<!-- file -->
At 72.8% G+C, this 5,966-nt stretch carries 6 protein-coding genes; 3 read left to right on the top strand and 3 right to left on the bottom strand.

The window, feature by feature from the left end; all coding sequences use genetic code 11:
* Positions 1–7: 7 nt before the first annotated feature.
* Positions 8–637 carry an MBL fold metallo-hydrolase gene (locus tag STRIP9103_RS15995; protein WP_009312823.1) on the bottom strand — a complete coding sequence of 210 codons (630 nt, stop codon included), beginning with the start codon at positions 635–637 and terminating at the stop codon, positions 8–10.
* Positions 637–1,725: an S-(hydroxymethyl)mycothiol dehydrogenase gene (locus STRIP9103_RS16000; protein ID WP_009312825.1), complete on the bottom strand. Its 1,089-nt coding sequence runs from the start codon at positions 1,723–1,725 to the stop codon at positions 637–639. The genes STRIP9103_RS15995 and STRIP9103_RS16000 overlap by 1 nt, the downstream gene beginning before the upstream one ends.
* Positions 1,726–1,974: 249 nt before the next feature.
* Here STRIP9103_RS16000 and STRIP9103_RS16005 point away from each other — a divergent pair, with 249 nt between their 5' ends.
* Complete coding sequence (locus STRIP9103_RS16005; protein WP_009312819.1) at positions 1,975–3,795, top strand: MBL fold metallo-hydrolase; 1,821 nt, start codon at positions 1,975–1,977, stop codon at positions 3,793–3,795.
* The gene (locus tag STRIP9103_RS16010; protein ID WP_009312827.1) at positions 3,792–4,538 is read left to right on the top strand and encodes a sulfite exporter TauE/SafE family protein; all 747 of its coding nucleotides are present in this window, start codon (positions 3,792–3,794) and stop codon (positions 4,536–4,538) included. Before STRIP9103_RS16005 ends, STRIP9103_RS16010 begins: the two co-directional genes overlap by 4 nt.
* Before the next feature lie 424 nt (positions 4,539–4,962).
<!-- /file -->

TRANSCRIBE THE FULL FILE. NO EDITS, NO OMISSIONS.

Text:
At 72.8% G+C, this 5,966-nt stretch carries 6 protein-coding genes; 3 read left to right on the top strand and 3 right to left on the bottom strand.

The window, feature by feature from the left end; all coding sequences use genetic code 11:
* Positions 1–7: 7 nt before the first annotated feature.
* Positions 8–637 carry an MBL fold metallo-hydrolase gene (locus tag STRIP9103_RS15995; protein WP_009312823.1) on the bottom strand — a complete coding sequence of 210 codons (630 nt, stop codon included), beginning with the start codon at positions 635–637 and terminating at the stop codon, positions 8–10.
* Positions 637–1,725: an S-(hydroxymethyl)mycothiol dehydrogenase gene (locus STRIP9103_RS16000; protein ID WP_009312825.1), complete on the bottom strand. Its 1,089-nt coding sequence runs from the start codon at positions 1,723–1,725 to the stop codon at positions 637–639. The genes STRIP9103_RS15995 and STRIP9103_RS16000 overlap by 1 nt, the downstream gene beginning before the upstream one ends.
* Positions 1,726–1,974: 249 nt before the next feature.
* Here STRIP9103_RS16000 and STRIP9103_RS16005 point away from each other — a divergent pair, with 249 nt between their 5' ends.
* Complete coding sequence (locus STRIP9103_RS16005; protein WP_009312819.1) at positions 1,975–3,795, top strand: MBL fold metallo-hydrolase; 1,821 nt, start codon at positions 1,975–1,977, stop codon at positions 3,793–3,795.
* The gene (locus tag STRIP9103_RS16010; protein ID WP_009312827.1) at positions 3,792–4,538 is read left to right on the top strand and encodes a sulfite exporter TauE/SafE family protein; all 747 of its coding nucleotides are present in this window, start codon (positions 3,792–3,794) and stop codon (positions 4,536–4,538) included. Before STRIP9103_RS16005 ends, STRIP9103_RS16010 begins: the two co-directional genes overlap by 4 nt.
* Before the next feature lie 424 nt (positions 4,539–4,962).